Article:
Two dead, 19 wounded in suspected suicide blast outside Indonesian church

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Indonesian police found explosives on Monday in a raid in the city of Bekasi, related to Sunday's suicide attack on a cathedral on Sulawesi island.
Indonesian police examine the site outside a church after an explosion in Makassar on March 28, 2021. PHOTO: AFP
An Indonesian anti-terror policeman stands guard as police seal the area after an explosion outside a church in Makassar on March 28, 2021. PHOTO: AFP
Indonesian police carry a bag with the remains of a suspected suicide bomber after an explosion outside a church in Makassar on March 28, 2021. PHOTO: AFP
Indonesian forensic police examine the site after a suspected bomb exploded near a church in Makassar on March 28, 2021. PHOTO: AFP
The blast happened at around 10.30am outside the church in Makassar on March 28, 2021. PHOTOS: SCREENGRABS FROM TWITTER

JAKARTA - A blast outside a Catholic church in South Sulawesi's provincial capital Makassar on Sunday (March 28) killed two suspected suicide bombers and wounded at least 19 people, the police said.

National Police chief Listyo Sigit Prabowo told reporters one of the bombers was part of local terrorist outfit Jemaah Ansharut Daulah (JAD). The JAD, which is loyal to the Islamic State in Iraq and Syria, is linked with a group involved in a militant attack on Jolo, in the Philippines in 2018.

In Sunday's attack, two people on a motorcycle tried to enter the cathedral compound after a mass ended, said National Police spokesman Argo Yuwono.

"The two persons were stopped by the church security officer and the blast occurred," he told reporters, adding that it took place at the church entrance gate at 10.20am Central Indonesia Time (10.20am Singapore time).

He said that a damaged vehicle and human remains were found at the scene, and police were still investigating.

Those wounded were being treated at nearby hospitals, he said.

South Sulawesi police spokesman E Zulpan told MetroTV that based on the remains, and a head scarf found at the scene, one of the bombers was a man and the other likely a woman.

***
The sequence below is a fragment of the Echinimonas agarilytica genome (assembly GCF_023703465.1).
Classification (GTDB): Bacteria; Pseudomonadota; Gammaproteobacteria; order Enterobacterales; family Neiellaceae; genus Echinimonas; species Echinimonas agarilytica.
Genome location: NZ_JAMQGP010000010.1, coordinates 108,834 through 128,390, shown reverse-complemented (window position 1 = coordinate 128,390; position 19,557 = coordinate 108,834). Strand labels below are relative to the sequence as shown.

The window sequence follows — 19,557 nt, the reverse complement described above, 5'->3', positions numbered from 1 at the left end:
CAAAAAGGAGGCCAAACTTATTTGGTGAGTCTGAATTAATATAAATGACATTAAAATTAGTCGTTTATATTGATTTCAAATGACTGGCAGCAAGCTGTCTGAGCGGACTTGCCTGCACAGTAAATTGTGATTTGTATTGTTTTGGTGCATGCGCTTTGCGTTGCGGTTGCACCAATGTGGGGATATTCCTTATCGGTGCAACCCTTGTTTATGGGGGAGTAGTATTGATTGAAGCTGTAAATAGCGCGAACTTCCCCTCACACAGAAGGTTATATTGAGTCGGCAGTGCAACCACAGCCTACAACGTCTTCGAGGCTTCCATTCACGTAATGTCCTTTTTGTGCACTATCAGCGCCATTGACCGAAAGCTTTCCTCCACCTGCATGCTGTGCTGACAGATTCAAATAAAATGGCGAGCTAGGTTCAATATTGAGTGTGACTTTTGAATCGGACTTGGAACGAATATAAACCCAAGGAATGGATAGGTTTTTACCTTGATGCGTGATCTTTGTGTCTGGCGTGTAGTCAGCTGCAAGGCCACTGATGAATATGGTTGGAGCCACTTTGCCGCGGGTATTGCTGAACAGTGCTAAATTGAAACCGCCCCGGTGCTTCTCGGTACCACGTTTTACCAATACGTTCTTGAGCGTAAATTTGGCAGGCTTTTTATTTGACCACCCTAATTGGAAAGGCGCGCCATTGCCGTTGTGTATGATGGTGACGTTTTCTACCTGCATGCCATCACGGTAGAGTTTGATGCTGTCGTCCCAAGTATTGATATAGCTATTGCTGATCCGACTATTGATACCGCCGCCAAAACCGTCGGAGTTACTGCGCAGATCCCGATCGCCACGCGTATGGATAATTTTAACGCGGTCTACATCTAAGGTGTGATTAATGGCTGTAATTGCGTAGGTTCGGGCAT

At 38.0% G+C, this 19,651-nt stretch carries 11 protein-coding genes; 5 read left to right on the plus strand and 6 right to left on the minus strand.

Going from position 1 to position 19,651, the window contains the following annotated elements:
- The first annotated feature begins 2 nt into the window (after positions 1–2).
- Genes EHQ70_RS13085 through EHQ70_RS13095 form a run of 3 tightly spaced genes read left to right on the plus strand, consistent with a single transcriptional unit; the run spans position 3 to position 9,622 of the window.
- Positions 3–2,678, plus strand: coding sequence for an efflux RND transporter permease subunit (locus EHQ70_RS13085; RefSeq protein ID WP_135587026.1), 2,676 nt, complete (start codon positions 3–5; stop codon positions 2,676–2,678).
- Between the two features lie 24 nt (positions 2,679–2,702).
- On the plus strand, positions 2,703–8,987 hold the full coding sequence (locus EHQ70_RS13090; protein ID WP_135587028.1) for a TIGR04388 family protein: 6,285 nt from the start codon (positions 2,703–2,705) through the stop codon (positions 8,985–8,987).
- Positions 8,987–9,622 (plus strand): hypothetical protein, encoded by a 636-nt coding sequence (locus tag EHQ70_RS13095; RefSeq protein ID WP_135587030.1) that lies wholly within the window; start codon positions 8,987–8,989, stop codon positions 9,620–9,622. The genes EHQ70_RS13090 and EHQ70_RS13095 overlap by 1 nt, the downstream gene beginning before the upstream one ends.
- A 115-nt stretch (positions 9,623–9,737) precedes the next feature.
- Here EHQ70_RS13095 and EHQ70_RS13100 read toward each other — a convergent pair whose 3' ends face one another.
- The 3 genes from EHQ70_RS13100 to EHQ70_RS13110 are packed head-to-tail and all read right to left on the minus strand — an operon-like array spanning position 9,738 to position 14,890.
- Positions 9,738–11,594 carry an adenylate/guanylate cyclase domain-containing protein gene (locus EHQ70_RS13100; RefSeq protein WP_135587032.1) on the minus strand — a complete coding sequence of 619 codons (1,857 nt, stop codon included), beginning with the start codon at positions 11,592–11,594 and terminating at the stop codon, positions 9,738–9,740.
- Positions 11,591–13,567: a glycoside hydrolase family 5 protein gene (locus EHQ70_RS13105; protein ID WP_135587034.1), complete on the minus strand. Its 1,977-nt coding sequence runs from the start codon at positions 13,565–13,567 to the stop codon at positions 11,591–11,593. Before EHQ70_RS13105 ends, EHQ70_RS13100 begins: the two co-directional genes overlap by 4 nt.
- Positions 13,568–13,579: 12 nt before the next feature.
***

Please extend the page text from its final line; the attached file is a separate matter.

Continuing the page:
President Joko Widodo strongly condemned the terrorist incident. He has ordered the national police chief to investigate the attack and dismantle the network to which the perpetrators are linked.

"Terrorism is a crime against humanity and is not related to any religion. All religious teachings reject terrorism, whatever the reason," he said.

"State apparatus won't allow such terrorist actions and I call on people to worship calmly, because the state guarantees the security of worshippers to worship without fear."

South Sulawesi police chief Inspector-General of Police Merdisyam told reporters that the bombing used "high explosives", but there was no significant damage at the church.

Security camera footage revealed a blast sent flame, smoke and debris into the middle of the road. General Listyo said the explosion was caused by a pressure cooker bomb.

He added that police were tracking down other suspects linked to the bombers, and had arrested four people.

The police have set up a cordon around the cathedral and a disaster victim identification team is investigating the incident.

Police noted that attackers with ties to the JAD were responsible for suicide attacks in 2018 on churches and a police post in Indonesia's second largest city Surabaya that killed over 30 people.

The militants, who were willing to use their wives and children as cover for the suicide bombings, deployed military-grade explosives.

Indonesia's anti-terrorism squad Densus 88 has intensified its efforts against terrorism in the country with the world's largest Muslim population since late last year, following an attack that killed four members of a Christian family in a remote village in Central Sulawesi in last November.

In early January, it arrested 20 terror suspects linked to the JAD in Makassar. Two of them resisted the arrest and were shot dead.

Earlier, a priest at the cathedral, Father Wilhelmus Tulak told Kompas TV that he heard a "very loud explosion" at around 10.30am, after a second mass finished.

"Two people on a motorbike wanted to enter (the church compound), but a security officer held them (at the gate) and the explosion occurred," he said, adding that the security officer had earlier observed the two "suspicious" persons.

Several worshippers who were near the location of the explosion and hit by flying glass from shattered windows were injured, Mr Wilhelmus noted.

Like their fellows in other parts of the world, Catholic worshippers in Indonesia are celebrating Palm Sunday, the first day of the Holy Week that will end with Easter, which this year will fall on April 4.

Religious Affairs Minister Yaqut Cholil Qoumas strongly condemned the alleged bombing at the Makassar cathedral, which he described as "a dreadful action" that has tainted public order and contrary to any religious teaching.

"Whatever the motive is, the action cannot be justified by any religion because it not only harms the perpetrators, but also other people," he said.

Makassar mayor Mohammad Ramdhan Pomanto called on the city's dwellers to remain calm after the incident and stop spreading pictures or footage related to the attack through social media.

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